Once Guénant took on the vineyard as part of his challenge, he applied the same high expectations for that job as did for the renovation of the Château. I am not sure at what point he brought in renowned winemaking consultant Stéphane Derenoncourt and highly respected winemaker Michel Fabre but both men were instrumental in selecting the eight hectares that would become Villa Baulieu and in reaching the high standards set for the wine. Julien Lavenu, Derenoncourt’s colleague and partner, also joined this team at some point.
In identifying the parcel(s) that would eventually produce the grapes for the Villa Baulieu wines, Lavenu said, “… [W]e looked for those blocks that would enable us to create a wine with the Provence character but without the excessively sun-drenched character. We chose lean soils and less vigorous rootstocks for wines that are naturally more complex and distinguished.”
The soil of the selected area is characterized by both basalt soil and limestone soil on north- and east-facing slopes at relatively high altitudes (benefiting from the Mistral wind). The altitude, as high as 430 meters is one of the highest in Provence, ensuring wide diurnal temperature variation. Plantings were made with the goal of concentration in the grapes, not high yields. The yields are 30 hl/ha on average.
The grape varietals selected or replanted include Rolle (Vermentino), Sauvignon Blanc, Sémillon, Grenache Noir, Syrah, and Cabernet Sauvignon, all of which are grown using organic and sustainable practices (although the wine is not yet certified organic). The grapes are harvested by hand, transported in small 10-kilogram baskets (to prevent the skins of the grapes from being pierced), and diligently sorted before being transferred to the tanks and eventually vinified.
I could hardly wait to taste these wines, but I couldn’t help but wonder how I had never heard of the wines of Villa Baulieu. I had done my homework on Château Beaulieu in preparation for the visit but nary a peep about the eight hectares in the middle of the Beaulieu vines. I imagine that efforts to separate these artisanal premium wines from the mass-produced pool pounder I (and as many as a million other people) knew about were behind this stark division.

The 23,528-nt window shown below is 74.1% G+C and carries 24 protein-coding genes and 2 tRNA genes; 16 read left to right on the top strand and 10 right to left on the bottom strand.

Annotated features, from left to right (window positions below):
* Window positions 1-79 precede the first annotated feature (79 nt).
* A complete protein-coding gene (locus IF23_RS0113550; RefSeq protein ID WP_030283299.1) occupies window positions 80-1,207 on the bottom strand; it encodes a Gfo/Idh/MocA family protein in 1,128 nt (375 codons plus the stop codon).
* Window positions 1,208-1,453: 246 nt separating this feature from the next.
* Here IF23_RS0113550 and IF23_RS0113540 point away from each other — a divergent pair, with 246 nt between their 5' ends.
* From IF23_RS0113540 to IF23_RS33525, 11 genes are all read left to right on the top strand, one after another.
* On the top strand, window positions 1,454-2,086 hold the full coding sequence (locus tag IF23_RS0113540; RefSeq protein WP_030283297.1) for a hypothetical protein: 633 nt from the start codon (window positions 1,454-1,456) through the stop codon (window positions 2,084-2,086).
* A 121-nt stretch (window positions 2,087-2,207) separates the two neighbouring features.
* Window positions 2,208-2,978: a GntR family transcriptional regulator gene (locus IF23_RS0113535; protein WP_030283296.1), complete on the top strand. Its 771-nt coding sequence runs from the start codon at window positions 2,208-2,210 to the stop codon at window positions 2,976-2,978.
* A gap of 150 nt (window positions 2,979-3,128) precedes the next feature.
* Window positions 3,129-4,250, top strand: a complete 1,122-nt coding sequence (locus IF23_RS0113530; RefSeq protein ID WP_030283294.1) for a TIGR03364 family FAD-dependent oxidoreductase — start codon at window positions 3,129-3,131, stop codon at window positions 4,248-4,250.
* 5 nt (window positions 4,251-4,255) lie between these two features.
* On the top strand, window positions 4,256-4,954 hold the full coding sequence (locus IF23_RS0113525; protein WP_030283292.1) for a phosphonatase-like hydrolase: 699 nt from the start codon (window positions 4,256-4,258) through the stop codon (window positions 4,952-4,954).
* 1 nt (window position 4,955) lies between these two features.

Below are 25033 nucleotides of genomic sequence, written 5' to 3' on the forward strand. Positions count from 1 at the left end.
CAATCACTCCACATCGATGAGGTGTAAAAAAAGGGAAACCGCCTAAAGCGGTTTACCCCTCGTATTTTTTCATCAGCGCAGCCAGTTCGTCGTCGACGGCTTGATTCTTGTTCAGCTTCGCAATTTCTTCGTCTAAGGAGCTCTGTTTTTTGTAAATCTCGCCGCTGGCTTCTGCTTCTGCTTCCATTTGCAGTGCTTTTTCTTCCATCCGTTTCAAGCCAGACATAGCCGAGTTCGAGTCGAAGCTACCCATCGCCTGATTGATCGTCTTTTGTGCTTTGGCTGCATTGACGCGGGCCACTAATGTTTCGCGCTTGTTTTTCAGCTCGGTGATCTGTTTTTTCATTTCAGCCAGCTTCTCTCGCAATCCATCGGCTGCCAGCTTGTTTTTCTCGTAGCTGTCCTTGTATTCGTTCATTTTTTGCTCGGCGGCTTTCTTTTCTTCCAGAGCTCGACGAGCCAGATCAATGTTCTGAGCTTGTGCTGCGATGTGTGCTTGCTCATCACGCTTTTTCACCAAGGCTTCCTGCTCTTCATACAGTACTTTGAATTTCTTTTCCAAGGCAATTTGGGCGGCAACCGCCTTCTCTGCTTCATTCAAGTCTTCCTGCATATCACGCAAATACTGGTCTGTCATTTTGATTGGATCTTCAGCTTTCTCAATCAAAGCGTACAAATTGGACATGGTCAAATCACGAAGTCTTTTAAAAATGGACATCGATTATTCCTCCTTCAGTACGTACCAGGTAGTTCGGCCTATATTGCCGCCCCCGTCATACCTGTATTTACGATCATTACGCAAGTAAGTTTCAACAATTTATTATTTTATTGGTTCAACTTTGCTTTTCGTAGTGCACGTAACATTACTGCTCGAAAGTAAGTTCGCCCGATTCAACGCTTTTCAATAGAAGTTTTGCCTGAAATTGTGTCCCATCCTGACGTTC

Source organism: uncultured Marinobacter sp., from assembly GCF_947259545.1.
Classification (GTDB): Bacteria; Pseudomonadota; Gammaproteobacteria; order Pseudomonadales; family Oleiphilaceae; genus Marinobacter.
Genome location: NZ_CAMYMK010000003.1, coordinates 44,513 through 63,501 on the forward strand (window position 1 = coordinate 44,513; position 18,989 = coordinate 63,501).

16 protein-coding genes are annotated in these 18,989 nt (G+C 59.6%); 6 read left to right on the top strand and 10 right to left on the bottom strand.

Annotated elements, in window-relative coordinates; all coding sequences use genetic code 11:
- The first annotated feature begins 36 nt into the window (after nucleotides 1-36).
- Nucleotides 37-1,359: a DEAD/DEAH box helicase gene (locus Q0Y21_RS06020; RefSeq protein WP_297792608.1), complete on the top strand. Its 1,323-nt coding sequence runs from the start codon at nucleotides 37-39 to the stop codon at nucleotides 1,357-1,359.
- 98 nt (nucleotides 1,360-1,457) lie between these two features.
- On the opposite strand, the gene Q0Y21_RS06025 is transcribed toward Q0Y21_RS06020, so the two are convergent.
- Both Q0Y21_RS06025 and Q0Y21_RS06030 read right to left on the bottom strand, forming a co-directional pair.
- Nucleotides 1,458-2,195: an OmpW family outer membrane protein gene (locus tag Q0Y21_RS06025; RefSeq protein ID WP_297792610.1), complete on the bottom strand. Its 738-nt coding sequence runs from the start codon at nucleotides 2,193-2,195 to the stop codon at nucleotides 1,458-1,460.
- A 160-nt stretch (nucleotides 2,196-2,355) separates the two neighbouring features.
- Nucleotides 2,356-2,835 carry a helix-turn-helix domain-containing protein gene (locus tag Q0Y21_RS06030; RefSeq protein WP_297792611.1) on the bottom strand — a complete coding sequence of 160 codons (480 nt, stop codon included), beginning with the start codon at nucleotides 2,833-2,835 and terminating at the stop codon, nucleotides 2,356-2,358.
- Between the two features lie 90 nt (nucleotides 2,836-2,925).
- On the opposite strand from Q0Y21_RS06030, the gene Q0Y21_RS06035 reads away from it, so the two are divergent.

The first vintage of Villa Baulieu wine was in 2011 and I don’t know what the production was at that time but even now, three years later, it is just 12,000 bottles of each color and none is exported to the United States thus limiting the opportunities to cross paths with the wines. The list of restaurants that carry Villa Baulieu wine is growing and includes La Petite Maison de Cucuron, one of my favorite restaurants in the Luberon however I apparently didn’t notice the label when last there. It was such a (welcome) surprise to learn about Villa Baulieu. We would go over to the tasting room after our tour of the Château.
Villa Baulieu, the Château formerly known as Château Beaulieu, is the Guénant family home as well as an 11-room luxurious guest house and a “select member” of the “prestigious family ‘Signatures’” of the Châteaux and Hôtels Collection, under the direction of Alain Ducasse. This 17th-century villa, enveloped by a 22-hectare walled park, comprised a boxwood maze, a Temple of Venus, a rosé garden, a 17th-century nymphaeum, as well as a forested area where a leisurely stroll could lead to a stream, a waterfall, and two landscape pools (used for irrigation). The French and English gardens are absolutely stunning. (I immediately told our daughter she should plan to have her wedding here!).
The Château was meticulously restored—a task taking seven years—and beautifully appointed. I was struck by the fascinating combination of contemporary and traditional art work that fills the walls and dots the table tops. (According to Mlle Guénant, Mother loves contemporary and Dad prefers traditional.) Mixed into art are myriad framed photographs of family members, all telling the story of a multifaceted and close family and highlighting the fact that this grand castle is also a family home.
“And everybody who works here, lives here,” Mlle Bérengère explained, adding that it is a big group with a fun spirit. Downton Abbey came to mind as she went on to say that “the butler” (the maître d’hôtel or majordome in French) is in the villa and that his wife works with her and will do the tasting with us.
Mlle Bérengère continued, “Everyone loves wine and knows wine.” Indeed, if “Butler” David Ripetti is representative. He is the former grand sommelier and maître fromager at La Mirande, renowned luxury boutique hotel in Avignon.
We drove to the tasting room next, a few kilometers from the villa on the highest point of the property. The Villa Baulieu vines are located nearby as are Mlle Bérengère’s beloved truffle trees four hectares of truffle oaks. (Did I mention the eight hectares of almonds or th9 e grove of olive trees?) It was very windy that day, as is often the case in this area, at 430 meters high (about 1400 feet high). There, we met winemaker Michel Fabre who talked to us about his wines.